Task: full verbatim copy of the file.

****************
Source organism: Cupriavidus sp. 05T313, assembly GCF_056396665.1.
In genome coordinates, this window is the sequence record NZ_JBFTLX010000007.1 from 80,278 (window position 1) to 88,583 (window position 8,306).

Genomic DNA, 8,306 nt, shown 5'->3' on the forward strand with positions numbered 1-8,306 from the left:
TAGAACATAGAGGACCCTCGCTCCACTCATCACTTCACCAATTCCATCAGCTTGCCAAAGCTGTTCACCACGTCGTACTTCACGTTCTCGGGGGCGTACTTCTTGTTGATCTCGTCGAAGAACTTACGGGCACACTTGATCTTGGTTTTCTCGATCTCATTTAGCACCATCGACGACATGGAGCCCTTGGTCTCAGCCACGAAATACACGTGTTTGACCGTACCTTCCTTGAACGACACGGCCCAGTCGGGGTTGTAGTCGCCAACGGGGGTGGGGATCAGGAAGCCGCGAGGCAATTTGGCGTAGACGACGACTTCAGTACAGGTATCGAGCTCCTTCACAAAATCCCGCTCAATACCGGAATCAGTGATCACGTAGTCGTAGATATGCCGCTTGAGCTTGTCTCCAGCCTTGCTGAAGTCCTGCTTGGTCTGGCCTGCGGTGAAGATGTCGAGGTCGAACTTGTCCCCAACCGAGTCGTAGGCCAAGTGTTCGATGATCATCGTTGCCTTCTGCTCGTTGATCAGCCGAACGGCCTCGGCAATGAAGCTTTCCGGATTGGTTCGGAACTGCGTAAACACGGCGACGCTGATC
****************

Source organism: Cupriavidus sp. 05T313, assembly GCF_056396665.1.
In genome coordinates, this window is the sequence record NZ_JBFTLX010000007.1 from 80,278 (window position 1) to 88,583 (window position 8,306).

Genomic DNA, 8,306 nt, shown 5'->3' on the forward strand with positions numbered 1-8,306 from the left:
TAGAACATAGAGGACCCTCGCTCCACTCATCACTTCACCAATTCCATCAGCTTGCCAAAGCTGTTCACCACGTCGTACTTCACGTTCTCGGGGGCGTACTTCTTGTTGATCTCGTCGAAGAACTTACGGGCACACTTGATCTTGGTTTTCTCGATCTCATTTAGCACCATCGACGACATGGAGCCCTTGGTCTCAGCCACGAAATACACGTGTTTGACCGTACCTTCCTTGAACGACACGGCCCAGTCGGGGTTGTAGTCGCCAACGGGGGTGGGGATCAGGAAGCCGCGAGGCAATTTGGCGTAGACGACGACTTCAGTACAGGTATCGAGCTCCTTCACAAAATCCCGCTCAATACCGGAATCAGTGATCACGTAGTCGTAGATATGCCGCTTGAGCTTGTCTCCAGCCTTGCTGAAGTCCTGCTTGGTCTGGCCTGCGGTGAAGATGTCGAGGTCGAACTTGTCCCCAACCGAGTCGTAGGCCAAGTGTTCGATGATCATCGTTGCCTTCTGCTCGTTGATCAGCCGAACGGCCTCGGCAATGAAGCTTTCCGGATTGGTTCGGAACTGCGTAAACACGGCGACGCTGATC